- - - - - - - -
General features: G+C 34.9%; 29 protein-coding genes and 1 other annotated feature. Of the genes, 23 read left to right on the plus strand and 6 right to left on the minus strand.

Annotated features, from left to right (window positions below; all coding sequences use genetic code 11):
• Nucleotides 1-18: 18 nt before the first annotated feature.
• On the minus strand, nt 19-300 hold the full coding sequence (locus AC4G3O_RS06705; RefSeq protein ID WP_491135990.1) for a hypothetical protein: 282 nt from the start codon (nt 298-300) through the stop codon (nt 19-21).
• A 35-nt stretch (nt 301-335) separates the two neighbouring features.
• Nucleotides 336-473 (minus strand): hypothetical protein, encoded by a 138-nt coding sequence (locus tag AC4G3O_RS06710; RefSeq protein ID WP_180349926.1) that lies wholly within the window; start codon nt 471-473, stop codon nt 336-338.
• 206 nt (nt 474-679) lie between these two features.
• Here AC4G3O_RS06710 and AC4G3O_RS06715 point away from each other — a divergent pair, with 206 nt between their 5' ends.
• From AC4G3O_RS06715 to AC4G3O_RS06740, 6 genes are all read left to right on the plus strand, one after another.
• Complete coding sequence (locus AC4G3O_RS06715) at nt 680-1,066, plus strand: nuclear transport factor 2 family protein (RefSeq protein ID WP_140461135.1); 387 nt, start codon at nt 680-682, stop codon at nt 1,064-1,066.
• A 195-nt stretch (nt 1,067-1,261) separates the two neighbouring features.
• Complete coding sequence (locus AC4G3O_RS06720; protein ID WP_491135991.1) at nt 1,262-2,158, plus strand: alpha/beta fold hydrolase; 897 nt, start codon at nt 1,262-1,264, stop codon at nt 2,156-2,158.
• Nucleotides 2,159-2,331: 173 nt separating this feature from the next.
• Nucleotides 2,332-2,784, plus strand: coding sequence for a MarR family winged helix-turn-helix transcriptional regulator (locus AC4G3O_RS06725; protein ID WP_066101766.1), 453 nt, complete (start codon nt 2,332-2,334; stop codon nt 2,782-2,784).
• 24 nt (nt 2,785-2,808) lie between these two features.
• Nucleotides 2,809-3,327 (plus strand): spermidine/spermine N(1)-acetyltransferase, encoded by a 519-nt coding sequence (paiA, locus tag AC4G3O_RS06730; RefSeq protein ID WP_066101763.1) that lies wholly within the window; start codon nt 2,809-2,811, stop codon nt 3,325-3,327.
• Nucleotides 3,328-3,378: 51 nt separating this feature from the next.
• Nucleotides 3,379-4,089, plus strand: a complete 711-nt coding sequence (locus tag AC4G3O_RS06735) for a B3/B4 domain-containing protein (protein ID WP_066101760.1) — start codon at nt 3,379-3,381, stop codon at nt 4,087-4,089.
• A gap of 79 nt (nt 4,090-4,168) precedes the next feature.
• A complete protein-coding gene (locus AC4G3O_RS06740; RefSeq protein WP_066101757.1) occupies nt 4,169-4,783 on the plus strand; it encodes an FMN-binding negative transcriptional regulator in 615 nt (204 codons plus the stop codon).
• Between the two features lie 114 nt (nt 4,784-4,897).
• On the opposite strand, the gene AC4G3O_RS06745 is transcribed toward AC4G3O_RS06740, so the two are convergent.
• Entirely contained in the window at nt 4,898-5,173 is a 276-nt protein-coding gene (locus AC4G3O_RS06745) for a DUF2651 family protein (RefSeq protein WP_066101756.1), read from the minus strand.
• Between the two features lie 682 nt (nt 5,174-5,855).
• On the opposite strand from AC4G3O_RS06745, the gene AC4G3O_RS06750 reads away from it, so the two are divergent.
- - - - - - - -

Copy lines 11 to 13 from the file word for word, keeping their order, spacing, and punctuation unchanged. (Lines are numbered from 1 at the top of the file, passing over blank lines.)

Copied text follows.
• A 195-nt stretch (nt 1,067-1,261) separates the two neighbouring features.
• Complete coding sequence (locus AC4G3O_RS06720; protein ID WP_491135991.1) at nt 1,262-2,158, plus strand: alpha/beta fold hydrolase; 897 nt, start codon at nt 1,262-1,264, stop codon at nt 2,156-2,158.
• Nucleotides 2,159-2,331: 173 nt separating this feature from the next.